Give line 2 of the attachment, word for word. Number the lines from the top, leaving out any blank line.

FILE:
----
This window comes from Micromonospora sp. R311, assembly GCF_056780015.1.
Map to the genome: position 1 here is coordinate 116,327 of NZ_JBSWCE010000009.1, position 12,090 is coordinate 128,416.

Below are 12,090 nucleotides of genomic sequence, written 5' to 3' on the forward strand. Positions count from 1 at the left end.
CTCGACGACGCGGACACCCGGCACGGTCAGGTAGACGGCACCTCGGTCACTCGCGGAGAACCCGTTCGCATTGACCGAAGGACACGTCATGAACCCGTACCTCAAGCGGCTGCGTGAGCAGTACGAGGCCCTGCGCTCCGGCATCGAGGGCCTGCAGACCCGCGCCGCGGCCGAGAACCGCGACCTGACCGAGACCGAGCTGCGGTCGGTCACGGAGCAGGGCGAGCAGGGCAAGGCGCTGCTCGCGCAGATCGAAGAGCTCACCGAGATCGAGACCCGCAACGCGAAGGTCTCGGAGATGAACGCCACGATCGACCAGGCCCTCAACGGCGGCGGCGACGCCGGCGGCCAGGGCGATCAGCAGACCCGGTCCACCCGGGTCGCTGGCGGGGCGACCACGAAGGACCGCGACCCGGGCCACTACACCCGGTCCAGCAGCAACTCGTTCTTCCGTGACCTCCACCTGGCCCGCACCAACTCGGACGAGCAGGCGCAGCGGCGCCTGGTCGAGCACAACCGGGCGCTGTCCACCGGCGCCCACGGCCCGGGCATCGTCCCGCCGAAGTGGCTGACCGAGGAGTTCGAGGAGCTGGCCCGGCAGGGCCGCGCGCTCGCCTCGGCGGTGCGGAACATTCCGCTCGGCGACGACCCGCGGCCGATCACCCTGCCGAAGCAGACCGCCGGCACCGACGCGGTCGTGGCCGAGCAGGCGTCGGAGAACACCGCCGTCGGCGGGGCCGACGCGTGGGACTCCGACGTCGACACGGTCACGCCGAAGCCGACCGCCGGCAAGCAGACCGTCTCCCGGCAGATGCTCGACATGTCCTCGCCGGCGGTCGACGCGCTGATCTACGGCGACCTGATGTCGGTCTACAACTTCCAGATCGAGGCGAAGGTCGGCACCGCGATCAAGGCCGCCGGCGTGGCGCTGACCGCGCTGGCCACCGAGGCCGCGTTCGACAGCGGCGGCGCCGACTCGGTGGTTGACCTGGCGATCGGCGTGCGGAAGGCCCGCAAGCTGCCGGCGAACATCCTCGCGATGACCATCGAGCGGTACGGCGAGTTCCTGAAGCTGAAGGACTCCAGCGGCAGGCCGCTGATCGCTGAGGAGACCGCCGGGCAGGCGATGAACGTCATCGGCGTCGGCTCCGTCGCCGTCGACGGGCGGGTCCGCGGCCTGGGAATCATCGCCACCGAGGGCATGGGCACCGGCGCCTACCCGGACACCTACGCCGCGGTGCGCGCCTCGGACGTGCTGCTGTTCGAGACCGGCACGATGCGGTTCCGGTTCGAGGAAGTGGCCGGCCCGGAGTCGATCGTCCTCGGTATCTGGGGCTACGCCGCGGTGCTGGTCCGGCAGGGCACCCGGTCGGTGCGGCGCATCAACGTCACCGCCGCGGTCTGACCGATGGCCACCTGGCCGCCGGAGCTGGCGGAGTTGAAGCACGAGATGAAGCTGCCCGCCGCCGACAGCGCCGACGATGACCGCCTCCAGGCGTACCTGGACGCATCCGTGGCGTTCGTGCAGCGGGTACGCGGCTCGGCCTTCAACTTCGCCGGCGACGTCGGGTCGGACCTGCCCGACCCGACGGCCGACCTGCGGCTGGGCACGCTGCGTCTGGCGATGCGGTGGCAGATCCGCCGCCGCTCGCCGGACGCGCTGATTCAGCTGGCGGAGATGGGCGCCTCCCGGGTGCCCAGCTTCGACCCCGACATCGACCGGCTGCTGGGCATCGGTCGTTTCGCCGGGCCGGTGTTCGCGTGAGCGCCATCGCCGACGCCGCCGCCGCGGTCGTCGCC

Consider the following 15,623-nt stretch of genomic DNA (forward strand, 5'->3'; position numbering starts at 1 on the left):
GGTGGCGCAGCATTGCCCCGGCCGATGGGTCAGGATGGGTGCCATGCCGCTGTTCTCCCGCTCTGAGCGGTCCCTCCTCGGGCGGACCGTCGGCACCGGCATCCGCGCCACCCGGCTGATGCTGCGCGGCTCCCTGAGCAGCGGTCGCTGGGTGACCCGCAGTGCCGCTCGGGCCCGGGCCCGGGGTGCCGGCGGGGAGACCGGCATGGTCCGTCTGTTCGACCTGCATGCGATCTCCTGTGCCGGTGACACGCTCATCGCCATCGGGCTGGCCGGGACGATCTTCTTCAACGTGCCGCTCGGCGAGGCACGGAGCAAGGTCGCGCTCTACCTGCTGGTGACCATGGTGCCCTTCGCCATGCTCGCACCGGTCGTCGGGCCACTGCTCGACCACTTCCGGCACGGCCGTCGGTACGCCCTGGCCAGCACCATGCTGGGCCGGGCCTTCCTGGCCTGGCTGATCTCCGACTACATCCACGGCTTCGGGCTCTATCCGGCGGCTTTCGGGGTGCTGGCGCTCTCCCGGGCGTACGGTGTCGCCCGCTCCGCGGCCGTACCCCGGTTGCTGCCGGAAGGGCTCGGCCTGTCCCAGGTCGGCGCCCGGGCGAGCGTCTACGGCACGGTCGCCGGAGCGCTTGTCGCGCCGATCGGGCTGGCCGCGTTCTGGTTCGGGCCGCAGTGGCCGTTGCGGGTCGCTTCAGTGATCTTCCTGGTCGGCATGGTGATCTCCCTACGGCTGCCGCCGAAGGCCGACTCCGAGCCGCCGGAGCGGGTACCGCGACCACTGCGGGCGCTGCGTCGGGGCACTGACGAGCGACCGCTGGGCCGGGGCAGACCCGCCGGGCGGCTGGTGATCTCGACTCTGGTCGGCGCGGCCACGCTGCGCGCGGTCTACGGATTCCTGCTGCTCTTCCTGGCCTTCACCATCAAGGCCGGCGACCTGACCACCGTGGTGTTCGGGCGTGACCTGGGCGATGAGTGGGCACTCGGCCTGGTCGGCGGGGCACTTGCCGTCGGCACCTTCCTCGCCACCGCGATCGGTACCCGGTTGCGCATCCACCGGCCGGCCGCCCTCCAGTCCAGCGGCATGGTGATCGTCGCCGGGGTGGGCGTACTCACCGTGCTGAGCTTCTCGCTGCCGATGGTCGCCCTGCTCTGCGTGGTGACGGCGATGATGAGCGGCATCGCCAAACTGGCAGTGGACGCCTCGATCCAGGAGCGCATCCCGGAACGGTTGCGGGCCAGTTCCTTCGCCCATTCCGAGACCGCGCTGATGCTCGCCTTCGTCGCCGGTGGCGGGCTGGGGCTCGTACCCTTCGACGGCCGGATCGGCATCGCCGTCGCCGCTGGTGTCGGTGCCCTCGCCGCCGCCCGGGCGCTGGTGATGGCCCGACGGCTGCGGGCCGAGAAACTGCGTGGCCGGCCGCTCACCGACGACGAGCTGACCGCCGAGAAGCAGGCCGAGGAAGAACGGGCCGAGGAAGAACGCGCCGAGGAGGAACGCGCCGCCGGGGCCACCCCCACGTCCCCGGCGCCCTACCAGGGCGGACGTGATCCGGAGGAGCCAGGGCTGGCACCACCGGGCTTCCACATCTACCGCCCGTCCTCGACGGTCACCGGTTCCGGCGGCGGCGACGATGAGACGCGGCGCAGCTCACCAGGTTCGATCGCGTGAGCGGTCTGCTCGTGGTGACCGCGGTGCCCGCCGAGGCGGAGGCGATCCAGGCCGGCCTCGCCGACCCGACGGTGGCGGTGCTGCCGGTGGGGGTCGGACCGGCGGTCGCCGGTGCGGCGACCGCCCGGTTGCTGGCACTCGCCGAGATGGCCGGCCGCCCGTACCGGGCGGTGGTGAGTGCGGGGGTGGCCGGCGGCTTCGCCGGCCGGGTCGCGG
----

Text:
Map to the genome: position 1 here is coordinate 116,327 of NZ_JBSWCE010000009.1, position 12,090 is coordinate 128,416.